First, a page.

Gymnasts are among the most physically active athletes in sports, due to the unique demand the sport puts on their bodies. Unfortunately, they may be prone to a variety of injuries, including Achilles tendon tears. This serious condition can destroy a promising career, which makes avoiding it incredible important.
What Causes Achilles Tears In Gymnasts?
Achilles tears are typically caused by a few simple things, such as excessive exercise, a sudden increase in severity of exercise, misalignment while exercising, poor foot support, and a sudden increase in forces on the tendon. These problems can cause the tendon to snap and put a gymnast out of commission.
Just think of the activities a gymnast goes through in a practice. For example, they may be leaping through the air, spinning, and landing on their feet. Landing improperly or performing these kinds of activities without proper warm up or while wearing poor shoes may cause severe strain on the tendon, causing it to snap.
Why They Are So Important To Avoid
After the Achilles tendon snaps, surgery is required to fuse the tendon back together. This surgery will put a gymnast in a cast or walking boot for as long as three months. Full healing may require much longer, which robs a gymnast of valuable competition time in a sport where youth is so essential to success.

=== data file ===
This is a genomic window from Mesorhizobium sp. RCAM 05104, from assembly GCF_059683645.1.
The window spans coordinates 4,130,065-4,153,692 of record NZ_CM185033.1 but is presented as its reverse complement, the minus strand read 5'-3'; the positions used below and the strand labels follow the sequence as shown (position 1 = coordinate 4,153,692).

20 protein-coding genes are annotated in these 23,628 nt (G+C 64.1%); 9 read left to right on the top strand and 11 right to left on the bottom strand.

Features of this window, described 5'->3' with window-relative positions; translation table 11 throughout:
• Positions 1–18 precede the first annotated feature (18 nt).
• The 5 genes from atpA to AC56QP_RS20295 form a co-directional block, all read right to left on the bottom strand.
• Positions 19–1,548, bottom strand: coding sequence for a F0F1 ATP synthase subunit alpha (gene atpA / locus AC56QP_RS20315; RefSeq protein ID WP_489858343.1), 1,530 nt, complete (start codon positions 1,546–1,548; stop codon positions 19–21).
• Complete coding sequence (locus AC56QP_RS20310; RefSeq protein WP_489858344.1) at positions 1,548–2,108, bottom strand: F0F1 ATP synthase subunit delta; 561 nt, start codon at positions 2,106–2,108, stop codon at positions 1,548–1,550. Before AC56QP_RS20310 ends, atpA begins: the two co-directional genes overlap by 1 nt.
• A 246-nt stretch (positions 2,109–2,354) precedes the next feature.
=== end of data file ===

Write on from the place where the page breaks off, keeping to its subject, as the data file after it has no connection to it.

Even worse, those who suffer from Achilles tendon tears rarely achieve the same kind of athletic success they had beforehand. For example, basketball players who suffer from this problem often lose their shot and struggle to compete. In a sport where so much emphasis is put on landing on the feet properly, a weak Achilles can make it nearly impossible to compete.
Ways Gymnasts Can Avoid Them
The best way to avoid tears in the Achilles is to stretch it one to three times a day for at least 15 to 30 seconds. This stretch can include range-of-motion stretches that keep it flexible and strong. Exercise at the beginning of the season should start out slow, focusing mostly on simple leaps that don't put much strain on the tendon. Gradually, intensity should then be increased.
Gymnasts should try to stop practicing or exercising if they begin to feel any strain in their heels. Stopping at this point gives the tendon a nice workout that increases its strength without over working it. In this way, you can increase its strength and decrease your risk of suffering from a tear. If you're recovering from an injury to your Achilles tendon, contact a doctor like Dr. Lisa M. Schoene at a sports medicine clinic in your area to help you to heal.